FIG. 20 is a perspective view showing an example of the guide plate used in the embodiment of FIG. 16,

FIG. 21 is a plan view showing the scanning sheet holding means provided with a scanning sheet conveying roller in the embodiment of FIG. 16,

FIGS. 22A to 22E are explanatory views showing the positioning of the scanning sheet by the scanning sheet conveying roller in the embodiment of FIG. 16,

FIG. 23 is a schematic perspective view showing a still further embodiment of the light beam scanning apparatus in accordance with the present invention,

FIGS. 24A to 24F are explanatory side views showing the feeding, unloading and positioning of the scanning sheet in the embodiment of FIG. 23,

FIGS. 25A and 25B are explanatory plan views showing the positioning of the scanning sheet in the main scanning direction in the embodiment of FIG. 23,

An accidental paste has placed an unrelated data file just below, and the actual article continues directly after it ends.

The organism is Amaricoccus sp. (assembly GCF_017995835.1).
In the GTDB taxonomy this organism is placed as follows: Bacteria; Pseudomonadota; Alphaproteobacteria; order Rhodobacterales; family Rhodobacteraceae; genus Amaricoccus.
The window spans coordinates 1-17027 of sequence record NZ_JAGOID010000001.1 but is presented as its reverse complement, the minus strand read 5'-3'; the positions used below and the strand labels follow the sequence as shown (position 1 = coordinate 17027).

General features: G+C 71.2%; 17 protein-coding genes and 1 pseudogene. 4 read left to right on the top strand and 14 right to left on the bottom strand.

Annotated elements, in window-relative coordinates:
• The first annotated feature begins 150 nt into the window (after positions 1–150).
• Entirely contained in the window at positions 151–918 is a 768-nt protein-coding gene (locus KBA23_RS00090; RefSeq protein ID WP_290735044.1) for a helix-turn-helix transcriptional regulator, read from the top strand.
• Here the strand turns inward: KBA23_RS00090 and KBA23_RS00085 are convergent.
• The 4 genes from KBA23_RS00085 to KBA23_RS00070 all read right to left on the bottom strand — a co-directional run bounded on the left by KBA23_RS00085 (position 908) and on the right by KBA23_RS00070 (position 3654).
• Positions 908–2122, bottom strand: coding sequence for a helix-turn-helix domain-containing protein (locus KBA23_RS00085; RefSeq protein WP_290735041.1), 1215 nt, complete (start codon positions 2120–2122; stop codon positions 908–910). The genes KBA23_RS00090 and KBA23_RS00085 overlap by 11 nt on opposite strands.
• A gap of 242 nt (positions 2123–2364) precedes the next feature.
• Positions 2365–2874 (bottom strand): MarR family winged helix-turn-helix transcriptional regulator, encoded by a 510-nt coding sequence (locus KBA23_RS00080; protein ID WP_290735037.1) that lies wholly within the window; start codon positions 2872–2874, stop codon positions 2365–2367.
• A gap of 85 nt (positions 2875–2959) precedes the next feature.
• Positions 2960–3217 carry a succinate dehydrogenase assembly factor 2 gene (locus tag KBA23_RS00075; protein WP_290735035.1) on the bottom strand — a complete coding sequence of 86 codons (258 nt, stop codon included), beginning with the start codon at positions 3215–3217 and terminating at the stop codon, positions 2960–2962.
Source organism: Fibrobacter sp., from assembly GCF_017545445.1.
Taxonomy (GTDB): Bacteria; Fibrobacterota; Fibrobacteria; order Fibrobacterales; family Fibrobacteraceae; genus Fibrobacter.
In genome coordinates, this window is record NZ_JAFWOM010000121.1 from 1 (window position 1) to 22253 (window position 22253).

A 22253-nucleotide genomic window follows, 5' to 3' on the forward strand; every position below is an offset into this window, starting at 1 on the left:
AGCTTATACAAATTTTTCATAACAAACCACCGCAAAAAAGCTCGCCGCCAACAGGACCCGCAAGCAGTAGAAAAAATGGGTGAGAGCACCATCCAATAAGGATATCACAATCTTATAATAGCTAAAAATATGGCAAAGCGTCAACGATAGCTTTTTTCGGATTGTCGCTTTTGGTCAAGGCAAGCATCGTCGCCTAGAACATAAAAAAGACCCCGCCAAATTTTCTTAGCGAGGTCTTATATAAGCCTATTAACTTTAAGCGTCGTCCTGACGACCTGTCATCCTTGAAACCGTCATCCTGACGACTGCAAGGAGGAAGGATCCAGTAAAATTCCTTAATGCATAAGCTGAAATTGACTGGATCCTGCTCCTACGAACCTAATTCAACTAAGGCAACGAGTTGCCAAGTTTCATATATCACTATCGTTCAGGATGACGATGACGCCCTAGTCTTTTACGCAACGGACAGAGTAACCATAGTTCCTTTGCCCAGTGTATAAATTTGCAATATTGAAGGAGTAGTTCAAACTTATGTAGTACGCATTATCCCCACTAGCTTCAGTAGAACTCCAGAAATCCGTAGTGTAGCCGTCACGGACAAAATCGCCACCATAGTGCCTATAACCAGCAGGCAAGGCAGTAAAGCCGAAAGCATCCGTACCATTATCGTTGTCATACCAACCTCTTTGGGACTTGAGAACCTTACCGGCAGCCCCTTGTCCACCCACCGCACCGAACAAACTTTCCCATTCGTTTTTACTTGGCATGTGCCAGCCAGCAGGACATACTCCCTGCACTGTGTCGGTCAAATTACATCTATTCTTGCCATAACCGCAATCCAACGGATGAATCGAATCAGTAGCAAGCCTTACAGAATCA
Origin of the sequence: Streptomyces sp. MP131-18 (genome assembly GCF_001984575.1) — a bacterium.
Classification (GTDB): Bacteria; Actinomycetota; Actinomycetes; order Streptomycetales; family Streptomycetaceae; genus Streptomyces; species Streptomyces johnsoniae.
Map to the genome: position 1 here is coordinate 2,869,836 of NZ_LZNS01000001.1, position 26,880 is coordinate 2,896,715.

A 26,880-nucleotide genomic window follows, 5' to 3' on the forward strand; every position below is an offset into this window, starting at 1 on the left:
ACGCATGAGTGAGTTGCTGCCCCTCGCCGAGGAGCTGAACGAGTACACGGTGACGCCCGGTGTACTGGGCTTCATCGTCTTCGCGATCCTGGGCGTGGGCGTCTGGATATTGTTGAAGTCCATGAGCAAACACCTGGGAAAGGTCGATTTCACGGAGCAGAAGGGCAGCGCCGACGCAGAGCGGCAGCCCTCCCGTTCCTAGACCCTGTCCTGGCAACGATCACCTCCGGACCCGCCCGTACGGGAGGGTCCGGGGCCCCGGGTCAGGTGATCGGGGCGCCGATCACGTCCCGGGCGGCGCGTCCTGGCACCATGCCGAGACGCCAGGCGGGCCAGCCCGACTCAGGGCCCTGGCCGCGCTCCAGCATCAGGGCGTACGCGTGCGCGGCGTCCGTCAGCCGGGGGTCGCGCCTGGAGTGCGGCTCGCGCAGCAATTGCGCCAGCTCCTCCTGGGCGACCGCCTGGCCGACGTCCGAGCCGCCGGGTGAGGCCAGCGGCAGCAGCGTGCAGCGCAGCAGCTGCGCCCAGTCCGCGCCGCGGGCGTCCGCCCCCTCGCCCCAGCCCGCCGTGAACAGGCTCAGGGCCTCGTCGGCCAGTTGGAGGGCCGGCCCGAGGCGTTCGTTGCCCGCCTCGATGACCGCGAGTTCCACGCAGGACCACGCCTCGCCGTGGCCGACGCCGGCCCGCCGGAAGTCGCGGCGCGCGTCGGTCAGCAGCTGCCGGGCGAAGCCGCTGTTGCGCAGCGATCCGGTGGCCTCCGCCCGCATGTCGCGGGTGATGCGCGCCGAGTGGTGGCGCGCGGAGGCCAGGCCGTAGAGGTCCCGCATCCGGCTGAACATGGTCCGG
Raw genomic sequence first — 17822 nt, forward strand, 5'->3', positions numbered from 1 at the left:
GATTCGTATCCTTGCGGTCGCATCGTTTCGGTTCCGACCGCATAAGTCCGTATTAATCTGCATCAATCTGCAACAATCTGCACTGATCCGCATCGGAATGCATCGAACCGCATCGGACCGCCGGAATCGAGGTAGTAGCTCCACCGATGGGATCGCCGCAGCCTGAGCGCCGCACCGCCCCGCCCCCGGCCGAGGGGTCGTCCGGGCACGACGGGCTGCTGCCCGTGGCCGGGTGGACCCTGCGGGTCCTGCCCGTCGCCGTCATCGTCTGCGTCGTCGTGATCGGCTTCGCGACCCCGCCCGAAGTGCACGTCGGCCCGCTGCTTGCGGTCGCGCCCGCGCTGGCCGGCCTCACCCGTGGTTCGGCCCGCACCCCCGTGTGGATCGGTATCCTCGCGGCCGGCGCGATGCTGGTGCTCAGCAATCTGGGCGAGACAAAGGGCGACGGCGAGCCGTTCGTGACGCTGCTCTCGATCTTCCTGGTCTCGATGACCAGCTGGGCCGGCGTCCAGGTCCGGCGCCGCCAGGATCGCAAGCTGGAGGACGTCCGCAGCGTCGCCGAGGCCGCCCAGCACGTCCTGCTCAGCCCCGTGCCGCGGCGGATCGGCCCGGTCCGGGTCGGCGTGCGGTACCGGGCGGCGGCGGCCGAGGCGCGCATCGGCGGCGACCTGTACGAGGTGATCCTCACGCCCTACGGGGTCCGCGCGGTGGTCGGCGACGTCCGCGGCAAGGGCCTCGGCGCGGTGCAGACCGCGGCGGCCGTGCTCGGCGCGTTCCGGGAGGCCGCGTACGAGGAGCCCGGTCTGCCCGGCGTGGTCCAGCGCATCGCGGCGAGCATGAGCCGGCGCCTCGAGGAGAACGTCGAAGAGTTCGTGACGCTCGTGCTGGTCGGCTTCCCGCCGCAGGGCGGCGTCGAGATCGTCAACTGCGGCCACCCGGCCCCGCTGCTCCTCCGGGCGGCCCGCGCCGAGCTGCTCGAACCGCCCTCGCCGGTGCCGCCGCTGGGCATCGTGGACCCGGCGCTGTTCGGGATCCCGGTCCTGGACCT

FIG. 26 is a plan view showing the scanning sheet holding means provided with a scanning sheet conveying roller in the embodiment of FIG. 23,

FIGS. 27A to 27F are explanatory views showing the positioning of the scanning sheet by the scanning sheet conveying roller in the embodiment of FIG. 23,

FIG. 28 is a schematic perspective view showing another embodiment of the light beam scanning apparatus in accordance with the present invention,

FIGS. 29A to 29E are explanatory side views showing the feeding and unloading of the scanning sheet and the vertical movement of the oblique conveying roller in the embodiment of FIG. 28,

FIGS. 30A to 30D are explanatory plan views showing the positioning of the scanning sheet by the oblique conveying roller in the embodiment of FIG. 28,

FIG. 31 is a perspective view showing an example of the scanning sheet stop means used in the embodiment of FIG. 28,

FIGS. 32A to 32D are schematic views showing examples of the oblique conveying roller used in the embodiment of FIG. 28,

FIG. 33 is a schematic perspective view showing a further embodiment of the light beam scanning apparatus in accordance with the present invention,